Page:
The Square: Film Review
Provocative, confronting, and yet also unexpectedly amusing, this was the NZIFF's opening night film and the 2017 Palme D'Or winner The Square, from Force Majeure director Ruben Ostlund, is something else.
A satire on social reactions set within an art museum, it follows the museum's director Christian (Claes Bang) as a series of events are set in motion after the theft of his mobile phone. With a new exhibit set to launch, Christian should have his eyes and attention on what's ahead, but is dangerously distracted by the inane.
As events spiral, Ostlund's film teeters dangerously once again on a precipice between commentary on others and our social interactions - and as a result, it offers up some truly astounding moments of awkwardness and the surreal.
There's no denial that the loosest of threads pulls the rest of the film together, and there are moments that make The Square feel like a confrontational series of sketches that very occasionally feel disparate and in danger of breaking off like an iceberg from the main narrative.
It helps little that the film's punishing 140 minute run time becomes a slog in the final hurdle and certainly even though The Square's lost 20 minutes in an edit, a few more cuts could have helped the searing truly soar high above the cinematic stratosphere.
And yet, when Ostlund turns his precise eye to social commentary, there's nothing more piercing.
With Sweden's streets littered with beggars and with cries of Help Me resounding in many of these scenes, there's a humility and an horrific mirror cast upon society and their trivial concerns. The public and the private are meshed and simultaneously ripped apart under his precise directorship.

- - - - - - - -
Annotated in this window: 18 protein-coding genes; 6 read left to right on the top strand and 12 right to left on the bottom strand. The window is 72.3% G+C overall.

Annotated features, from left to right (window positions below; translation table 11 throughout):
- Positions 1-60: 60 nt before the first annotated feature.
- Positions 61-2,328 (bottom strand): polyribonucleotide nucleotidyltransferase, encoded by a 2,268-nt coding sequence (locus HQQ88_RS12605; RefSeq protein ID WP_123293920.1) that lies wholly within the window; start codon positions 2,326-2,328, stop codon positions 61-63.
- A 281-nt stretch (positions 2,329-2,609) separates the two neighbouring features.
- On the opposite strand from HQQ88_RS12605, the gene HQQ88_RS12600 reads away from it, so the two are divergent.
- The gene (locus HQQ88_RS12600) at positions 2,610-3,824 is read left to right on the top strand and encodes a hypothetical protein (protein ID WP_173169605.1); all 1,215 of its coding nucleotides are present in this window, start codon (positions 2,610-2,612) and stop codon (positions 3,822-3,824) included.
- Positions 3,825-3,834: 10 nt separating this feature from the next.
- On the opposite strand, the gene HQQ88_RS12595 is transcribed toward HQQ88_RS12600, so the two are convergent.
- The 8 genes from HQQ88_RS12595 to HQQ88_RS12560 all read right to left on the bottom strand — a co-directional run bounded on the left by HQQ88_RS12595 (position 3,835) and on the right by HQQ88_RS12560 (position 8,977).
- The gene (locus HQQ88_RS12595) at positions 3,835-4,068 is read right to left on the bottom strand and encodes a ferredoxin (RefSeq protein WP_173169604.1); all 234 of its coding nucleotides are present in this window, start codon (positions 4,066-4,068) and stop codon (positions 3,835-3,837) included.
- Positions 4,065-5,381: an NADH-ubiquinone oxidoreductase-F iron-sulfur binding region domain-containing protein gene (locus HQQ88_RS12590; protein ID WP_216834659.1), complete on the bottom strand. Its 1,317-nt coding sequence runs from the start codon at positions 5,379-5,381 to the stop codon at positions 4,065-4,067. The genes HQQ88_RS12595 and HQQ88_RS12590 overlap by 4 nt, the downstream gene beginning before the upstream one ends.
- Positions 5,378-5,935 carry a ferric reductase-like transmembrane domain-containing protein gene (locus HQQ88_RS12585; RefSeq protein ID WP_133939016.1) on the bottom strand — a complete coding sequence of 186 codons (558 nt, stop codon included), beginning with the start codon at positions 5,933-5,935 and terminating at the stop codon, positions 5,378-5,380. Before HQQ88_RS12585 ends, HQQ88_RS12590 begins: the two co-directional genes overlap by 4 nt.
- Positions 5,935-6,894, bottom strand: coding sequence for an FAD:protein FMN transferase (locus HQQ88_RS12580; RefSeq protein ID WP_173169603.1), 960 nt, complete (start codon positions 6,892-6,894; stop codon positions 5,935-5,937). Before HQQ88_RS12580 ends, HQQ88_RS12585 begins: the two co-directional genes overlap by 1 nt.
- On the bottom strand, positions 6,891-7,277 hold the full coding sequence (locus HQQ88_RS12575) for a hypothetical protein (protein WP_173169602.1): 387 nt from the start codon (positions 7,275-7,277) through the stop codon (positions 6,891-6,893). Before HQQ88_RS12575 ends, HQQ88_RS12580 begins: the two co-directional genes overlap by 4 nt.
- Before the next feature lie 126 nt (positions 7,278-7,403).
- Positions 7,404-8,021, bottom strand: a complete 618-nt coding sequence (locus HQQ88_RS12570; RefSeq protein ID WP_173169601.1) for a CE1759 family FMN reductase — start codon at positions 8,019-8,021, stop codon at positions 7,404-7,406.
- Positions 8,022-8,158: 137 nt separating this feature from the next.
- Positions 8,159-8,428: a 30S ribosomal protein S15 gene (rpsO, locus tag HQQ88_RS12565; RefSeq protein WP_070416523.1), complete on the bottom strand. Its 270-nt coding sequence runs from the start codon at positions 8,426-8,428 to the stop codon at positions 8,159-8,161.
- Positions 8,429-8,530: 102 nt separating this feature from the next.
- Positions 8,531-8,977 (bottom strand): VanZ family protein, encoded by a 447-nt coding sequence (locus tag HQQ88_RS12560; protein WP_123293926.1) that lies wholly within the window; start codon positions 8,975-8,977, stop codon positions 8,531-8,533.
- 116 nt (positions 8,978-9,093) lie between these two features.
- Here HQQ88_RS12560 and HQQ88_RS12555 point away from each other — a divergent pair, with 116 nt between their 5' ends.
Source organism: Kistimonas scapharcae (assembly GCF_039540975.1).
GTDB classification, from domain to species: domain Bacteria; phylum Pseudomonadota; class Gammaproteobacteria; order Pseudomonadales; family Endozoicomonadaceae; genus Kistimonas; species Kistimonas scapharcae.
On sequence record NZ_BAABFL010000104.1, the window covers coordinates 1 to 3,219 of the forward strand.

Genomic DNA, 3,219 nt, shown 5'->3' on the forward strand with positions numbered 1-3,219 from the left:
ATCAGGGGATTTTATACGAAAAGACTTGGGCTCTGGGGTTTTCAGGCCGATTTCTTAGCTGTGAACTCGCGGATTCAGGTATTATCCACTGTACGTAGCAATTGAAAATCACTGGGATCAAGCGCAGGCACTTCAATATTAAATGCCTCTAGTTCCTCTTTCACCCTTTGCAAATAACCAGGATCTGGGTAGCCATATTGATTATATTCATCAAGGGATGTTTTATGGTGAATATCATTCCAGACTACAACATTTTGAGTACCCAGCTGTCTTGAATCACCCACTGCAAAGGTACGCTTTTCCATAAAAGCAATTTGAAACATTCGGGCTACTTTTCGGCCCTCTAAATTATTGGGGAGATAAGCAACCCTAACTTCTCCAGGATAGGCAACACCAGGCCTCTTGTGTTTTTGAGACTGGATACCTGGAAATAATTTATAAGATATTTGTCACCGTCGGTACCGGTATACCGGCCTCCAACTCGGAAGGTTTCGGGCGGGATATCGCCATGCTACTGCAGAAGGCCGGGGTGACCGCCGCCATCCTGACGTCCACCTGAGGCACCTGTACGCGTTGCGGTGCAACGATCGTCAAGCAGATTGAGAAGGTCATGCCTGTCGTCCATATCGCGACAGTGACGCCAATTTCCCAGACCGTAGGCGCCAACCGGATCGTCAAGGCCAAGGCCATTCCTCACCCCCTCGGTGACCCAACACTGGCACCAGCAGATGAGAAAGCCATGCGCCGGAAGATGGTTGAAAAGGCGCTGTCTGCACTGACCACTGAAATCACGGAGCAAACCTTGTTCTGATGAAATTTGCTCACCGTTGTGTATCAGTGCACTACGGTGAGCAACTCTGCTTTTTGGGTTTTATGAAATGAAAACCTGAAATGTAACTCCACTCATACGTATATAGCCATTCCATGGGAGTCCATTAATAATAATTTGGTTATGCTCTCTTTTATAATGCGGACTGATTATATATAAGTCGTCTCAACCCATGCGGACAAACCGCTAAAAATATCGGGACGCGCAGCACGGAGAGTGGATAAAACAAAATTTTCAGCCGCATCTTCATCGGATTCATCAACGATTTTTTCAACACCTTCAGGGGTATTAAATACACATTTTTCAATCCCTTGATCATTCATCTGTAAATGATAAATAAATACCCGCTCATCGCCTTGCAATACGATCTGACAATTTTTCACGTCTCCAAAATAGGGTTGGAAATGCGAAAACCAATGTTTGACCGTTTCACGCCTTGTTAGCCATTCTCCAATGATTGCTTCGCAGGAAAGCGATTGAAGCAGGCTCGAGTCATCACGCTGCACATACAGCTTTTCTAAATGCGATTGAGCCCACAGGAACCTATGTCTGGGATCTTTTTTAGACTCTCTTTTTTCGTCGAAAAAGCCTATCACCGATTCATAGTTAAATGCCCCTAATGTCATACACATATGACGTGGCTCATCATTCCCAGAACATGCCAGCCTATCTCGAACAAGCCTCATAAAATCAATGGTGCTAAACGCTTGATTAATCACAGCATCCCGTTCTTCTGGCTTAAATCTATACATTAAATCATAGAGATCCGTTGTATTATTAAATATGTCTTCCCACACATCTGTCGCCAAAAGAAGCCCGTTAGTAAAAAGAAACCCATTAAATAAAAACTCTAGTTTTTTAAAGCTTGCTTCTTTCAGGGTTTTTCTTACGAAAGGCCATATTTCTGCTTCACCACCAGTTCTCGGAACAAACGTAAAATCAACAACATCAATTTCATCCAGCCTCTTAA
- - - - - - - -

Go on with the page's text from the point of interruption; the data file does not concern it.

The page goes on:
If Force Majeure's focus was solely on the family and the dynamic post the event, The Square's broader and wider ambitions occasionally threaten to stop it from achieving glory as it loses its edge towards the end.
But on the way in this high wire act, one scene stands alone - a sequence in a high society dinner event for the museum that's terrorised by a performance artist behaving like a gorilla. Simultaneously amusing and utterly terrifying, this moment of Ostlund's film is electrifying. It's here that the societal commentary comes into play and that Ostlund makes you shift uneasily in your seat.
And it's for moments like this, as well as surrealist broad comedy that The Square commands to be seen - it's confrontational, outrageous and it's out of nowhere attitude at times mean it's as unpredictable as it comes. However, in the wash, it may see you asking some serious questions about how we are wanting and examining its commentary on what society reacts to and ignores - it's here The Square's power is compellin